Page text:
What To Do (and Not to Do) When Meeting Your Favorite Author

Anthony Aycock
8 min readJul 19, 2018
George R. R. Martin photo by dravecky from Wikimedia Commons

My longest wait in line was not for Space Mountain at Walt Disney World. It was not at any of the nation’s departments of motor vehicles. It was not for a Star Wars premiere, a spanking new iPhone, or brisket at the famous Franklin Barbecue, whose line has its own Twitter account. (Line-cutting at Franklin will get you killed, unless you’re Barack Obama, and if you are, you’d better pay for everybody.)

No, my longest line wait was at a science fiction convention. The guest of honor: George R.R. Martin. His autograph session for that Saturday was scheduled for 3:00, and at 12:15, my wife said, “You should get in line now.”

I was a rookie con-goer in those days, unprepared for the descent into madness that accompanies big stars such as GRRM. “The sign says the line will start at 2:00,” I argued, pointing at just such a sign. She pointed in turn to the dozen or so people already standing there. Another two or three walked up before she could lower her hand. So I assumed the position.

A few minutes later, a convention staff member — I’ll call her “Bee” — walked over. “We’ll start the line at 2:00,” she announced. Until then, she said, we should “go enjoy the rest of the con.” There were now about twenty of us, and we moved six feet away to flank the concrete steps that led from the hotel entrance to a duck pond.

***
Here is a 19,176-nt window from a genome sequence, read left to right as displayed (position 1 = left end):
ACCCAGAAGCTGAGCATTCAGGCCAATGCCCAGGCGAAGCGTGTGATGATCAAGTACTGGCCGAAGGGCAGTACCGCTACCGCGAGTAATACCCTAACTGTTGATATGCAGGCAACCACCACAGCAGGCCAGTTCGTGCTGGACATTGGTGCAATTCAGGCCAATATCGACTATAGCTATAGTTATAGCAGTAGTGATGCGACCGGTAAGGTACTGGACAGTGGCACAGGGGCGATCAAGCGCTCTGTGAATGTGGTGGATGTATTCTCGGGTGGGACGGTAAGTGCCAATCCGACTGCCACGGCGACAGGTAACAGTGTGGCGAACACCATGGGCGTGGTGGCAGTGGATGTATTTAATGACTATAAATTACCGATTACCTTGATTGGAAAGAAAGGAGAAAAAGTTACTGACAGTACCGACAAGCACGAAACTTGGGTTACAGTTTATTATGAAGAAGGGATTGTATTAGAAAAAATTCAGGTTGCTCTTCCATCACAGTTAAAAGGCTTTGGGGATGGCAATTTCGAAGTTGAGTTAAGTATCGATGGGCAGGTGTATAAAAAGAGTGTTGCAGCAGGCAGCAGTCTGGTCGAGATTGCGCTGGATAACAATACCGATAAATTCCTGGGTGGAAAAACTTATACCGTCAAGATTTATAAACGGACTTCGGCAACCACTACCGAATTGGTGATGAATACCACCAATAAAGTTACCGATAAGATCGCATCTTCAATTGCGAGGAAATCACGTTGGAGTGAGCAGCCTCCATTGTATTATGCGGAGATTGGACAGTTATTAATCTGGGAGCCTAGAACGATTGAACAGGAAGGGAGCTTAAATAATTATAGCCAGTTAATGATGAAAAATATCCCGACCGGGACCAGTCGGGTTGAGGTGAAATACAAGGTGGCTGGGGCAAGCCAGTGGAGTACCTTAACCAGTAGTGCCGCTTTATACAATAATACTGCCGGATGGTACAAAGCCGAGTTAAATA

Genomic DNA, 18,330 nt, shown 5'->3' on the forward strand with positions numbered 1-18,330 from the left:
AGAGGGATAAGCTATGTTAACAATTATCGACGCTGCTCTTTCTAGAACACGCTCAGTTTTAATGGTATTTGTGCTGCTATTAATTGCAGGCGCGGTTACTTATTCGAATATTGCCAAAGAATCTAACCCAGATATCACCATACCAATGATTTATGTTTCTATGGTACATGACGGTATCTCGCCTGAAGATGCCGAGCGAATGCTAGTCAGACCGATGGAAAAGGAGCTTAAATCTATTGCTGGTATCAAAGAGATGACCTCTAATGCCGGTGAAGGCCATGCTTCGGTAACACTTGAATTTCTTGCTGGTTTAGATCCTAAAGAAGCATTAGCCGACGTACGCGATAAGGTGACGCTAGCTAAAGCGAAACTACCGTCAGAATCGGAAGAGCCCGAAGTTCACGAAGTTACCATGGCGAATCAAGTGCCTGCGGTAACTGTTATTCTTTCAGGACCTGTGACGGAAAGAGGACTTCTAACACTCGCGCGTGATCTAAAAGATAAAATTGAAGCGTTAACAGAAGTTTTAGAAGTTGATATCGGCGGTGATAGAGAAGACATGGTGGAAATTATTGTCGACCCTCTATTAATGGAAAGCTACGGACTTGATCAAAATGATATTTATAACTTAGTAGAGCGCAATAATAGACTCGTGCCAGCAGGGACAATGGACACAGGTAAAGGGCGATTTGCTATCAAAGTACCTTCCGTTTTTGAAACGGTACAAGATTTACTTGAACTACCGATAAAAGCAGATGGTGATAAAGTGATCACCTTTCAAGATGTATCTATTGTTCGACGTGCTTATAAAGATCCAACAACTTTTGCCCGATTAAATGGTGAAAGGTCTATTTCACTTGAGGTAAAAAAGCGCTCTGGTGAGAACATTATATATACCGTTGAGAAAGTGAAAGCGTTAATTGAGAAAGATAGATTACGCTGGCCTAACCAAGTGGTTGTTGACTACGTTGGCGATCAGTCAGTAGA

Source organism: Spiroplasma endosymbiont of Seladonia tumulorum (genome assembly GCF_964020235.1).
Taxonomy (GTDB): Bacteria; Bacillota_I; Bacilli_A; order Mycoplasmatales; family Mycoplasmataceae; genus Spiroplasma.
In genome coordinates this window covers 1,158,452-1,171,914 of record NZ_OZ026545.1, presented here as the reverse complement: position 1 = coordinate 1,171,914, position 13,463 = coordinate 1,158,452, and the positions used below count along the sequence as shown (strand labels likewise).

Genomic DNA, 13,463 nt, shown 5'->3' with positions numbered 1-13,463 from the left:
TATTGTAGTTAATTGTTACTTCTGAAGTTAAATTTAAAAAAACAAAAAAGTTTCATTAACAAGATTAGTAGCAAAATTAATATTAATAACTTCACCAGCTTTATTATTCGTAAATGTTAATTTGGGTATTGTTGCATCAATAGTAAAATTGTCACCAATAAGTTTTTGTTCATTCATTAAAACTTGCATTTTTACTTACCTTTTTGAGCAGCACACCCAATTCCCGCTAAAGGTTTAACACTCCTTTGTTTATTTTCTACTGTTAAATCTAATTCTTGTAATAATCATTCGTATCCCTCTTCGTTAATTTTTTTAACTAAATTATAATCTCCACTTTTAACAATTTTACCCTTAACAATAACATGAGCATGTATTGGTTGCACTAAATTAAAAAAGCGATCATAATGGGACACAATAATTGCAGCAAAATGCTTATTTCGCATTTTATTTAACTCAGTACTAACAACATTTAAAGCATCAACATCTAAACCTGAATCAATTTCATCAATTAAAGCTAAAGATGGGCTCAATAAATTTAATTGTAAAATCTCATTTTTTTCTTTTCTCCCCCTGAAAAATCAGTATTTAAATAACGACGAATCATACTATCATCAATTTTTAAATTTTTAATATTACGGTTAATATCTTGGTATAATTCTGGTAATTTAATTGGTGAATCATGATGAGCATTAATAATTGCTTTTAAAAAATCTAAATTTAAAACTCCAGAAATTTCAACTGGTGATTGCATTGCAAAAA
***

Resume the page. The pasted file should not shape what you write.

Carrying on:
Unsatisfied, Bee told us to move on, saying she had to “keep the steps clear.” They were currently so clear that piano movers could have hauled up a Steinway. A guy who looked like Robert Downey Jr. tried to tell Bee she was being unreasonable. We had paid for admission, he argued, and it was our prerogative to waste three hours in line. Another person said there was “nothing else to do.” Bee left and returned with a guy in stormtrooper cosplay who asked/ordered us to disperse. Downey Jr. stood up, defeated. “It’s a little unnecessary,” he said, more soliloquy than direct address, “but whatever.” And we moved away.

Things were tense after that. People arrived by the minute, and because we couldn’t form a line, we had to hang around pretending that we weren’t forming one. “This is literally why we bought tickets,” somebody said. “I don’t think they were ready for this kind of crowd,” said another person. By 1:45, at…